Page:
Both Labour and Tories fail in two of three by-elections. Where are the calls for the leaders to quit?

It’s true – and was Labour under Mr Corbyn ever as far ahead in the polls as Keir Stürmer’s STP (Substitute Tory Party) is, even now?

To lose two by-elections, despite having a significant poll lead, suggests a significant divergence between what we’re being told about the Stürmer Party and the grassroots reality.

Let’s look at Labour’s losses, starting with Somerton and Frome, in Somerset. Here’s the result, with accompanying commentary by bakers’ union leader Ian Hodson:

Quite right. Only 1,009 votes? That’s just 374 more than Independent Socialist Rosie Mitchell.

Meanwhile the Liberal Democrats cleaned up, with more than 54 per cent of the votes cast in an enormous swing to that party from the Conservatives – their fifth-biggest since the war (by which I’m assuming commentators mean World War II).

This Writer has a few concerns about that. A (Liberal Democrat) commenter on This Site earlier this week strongly suggested that the only way to keep the Tory candidate out was to vote for his party. It’s a classic Lib Dem strategy – “never mind our policies, put us in to get them out” -and this time it seems to have worked.

It is a failing of the First Past The Post voting system that people believe they have to resort to this kind of tactical voting, not to get an MP with policies they want, but to avoid having one with policies they definitely don’t.

Well, the Liberal Democrats claim to support proportional representation. Let’s hope this one is joined by other MPs (not necessarily from the same party) who also believe in it. Then maybe we can get a government that does what we want, instead of one that works only for itself.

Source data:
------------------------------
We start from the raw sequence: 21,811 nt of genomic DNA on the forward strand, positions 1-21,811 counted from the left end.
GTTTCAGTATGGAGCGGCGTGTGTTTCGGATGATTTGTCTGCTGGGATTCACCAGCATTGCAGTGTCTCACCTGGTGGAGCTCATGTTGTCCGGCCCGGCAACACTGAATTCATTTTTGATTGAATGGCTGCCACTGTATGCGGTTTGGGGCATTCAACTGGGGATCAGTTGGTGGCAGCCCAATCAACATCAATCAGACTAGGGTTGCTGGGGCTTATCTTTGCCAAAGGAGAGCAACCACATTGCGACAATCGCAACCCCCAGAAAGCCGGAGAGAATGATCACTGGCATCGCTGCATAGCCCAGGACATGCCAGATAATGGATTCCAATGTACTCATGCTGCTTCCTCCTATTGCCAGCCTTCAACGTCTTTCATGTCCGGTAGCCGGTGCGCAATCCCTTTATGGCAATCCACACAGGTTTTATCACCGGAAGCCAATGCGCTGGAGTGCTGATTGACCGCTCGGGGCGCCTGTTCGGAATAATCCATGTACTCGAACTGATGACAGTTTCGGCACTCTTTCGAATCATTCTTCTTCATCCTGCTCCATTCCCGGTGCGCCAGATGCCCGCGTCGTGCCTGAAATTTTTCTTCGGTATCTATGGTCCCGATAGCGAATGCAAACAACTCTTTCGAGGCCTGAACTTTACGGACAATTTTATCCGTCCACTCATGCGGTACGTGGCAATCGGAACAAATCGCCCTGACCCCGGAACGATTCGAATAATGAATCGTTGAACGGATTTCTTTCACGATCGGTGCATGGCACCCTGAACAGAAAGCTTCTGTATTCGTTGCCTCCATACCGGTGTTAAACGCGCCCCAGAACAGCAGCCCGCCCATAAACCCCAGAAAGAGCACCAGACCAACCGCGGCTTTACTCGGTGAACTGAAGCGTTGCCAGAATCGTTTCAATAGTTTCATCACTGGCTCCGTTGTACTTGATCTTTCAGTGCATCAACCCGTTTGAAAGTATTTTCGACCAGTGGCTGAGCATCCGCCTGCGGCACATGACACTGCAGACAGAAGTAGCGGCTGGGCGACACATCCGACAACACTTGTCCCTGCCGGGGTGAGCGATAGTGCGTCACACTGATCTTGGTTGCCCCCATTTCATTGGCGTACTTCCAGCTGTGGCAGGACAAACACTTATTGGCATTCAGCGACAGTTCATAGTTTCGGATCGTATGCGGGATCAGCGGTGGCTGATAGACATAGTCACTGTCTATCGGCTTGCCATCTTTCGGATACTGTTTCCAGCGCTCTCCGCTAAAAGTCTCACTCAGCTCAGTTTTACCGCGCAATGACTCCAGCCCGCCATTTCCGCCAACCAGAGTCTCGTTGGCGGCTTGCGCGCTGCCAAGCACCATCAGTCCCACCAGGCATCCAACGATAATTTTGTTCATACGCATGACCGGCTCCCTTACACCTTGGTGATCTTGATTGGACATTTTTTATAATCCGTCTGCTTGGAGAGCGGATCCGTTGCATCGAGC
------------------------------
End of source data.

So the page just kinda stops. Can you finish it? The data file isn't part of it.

The Tory candidate came second with what is still a fair number of votes on a turnout of just 44 per cent – more than 10,000.  But second is not a win, and with 26,000 people who supported the Tories last time failing to turn out for them now, it is clear that Rishi Sunak needs to find a Brexit-level cause with which to inspire support.

With the cost of living rocketing, standards of living falling, poverty rising, inflation high, health care likely to become a costly racket under increasing privatisation, utility forms raking in unwarranted profits and Tory MPs apparently in the pockets of the privateers, it seems unlikely that he’ll find it.

Ah, but if Tory support fell, support for the party that used to represent Labour absolutely imploded:

Fair enough, it seems that Labour was never likely to win a majority here, but the scale on which the electorate has withdrawn its vote should be enough to give even the most tone-deaf party leader cause to reconsider his approach.

It isn’t very many years since people all over the UK were clamouring to join Labour under Jeremy Corbyn, making it the political party with the largest membership in Europe. Now, not only have most of those members deserted Stürmer, but it seems most of the voters have done the same.

It seems clear that policy is the issue. Voters don’t want an alternative government that is only willing to offer the same policies as the current administration – that is not delivering value for our tax money.

If Keir Stürmer is determined not to change course, but to continue dragging his party to the political right, then he faces yet another loss at the polls in late 2024 or early 2025.

Labour did slightly better in Uxbridge and South Ruislip…

… but the bar here was much lower; Stürmer’s party needed only a 7.5 per cent swing in its favour to take the seat.

The fact that this didn’t happen is being blamed on the fact that Labour enforces the ULEZ – Ultra-Low Emission Zone – where drivers with the most polluting cars must pay a fee to travel:

But ULEZ was launched by a Conservative – the same Conservative whose resignation forced the Uxbridge and South Ruislip by-election to take place: Boris Johnson.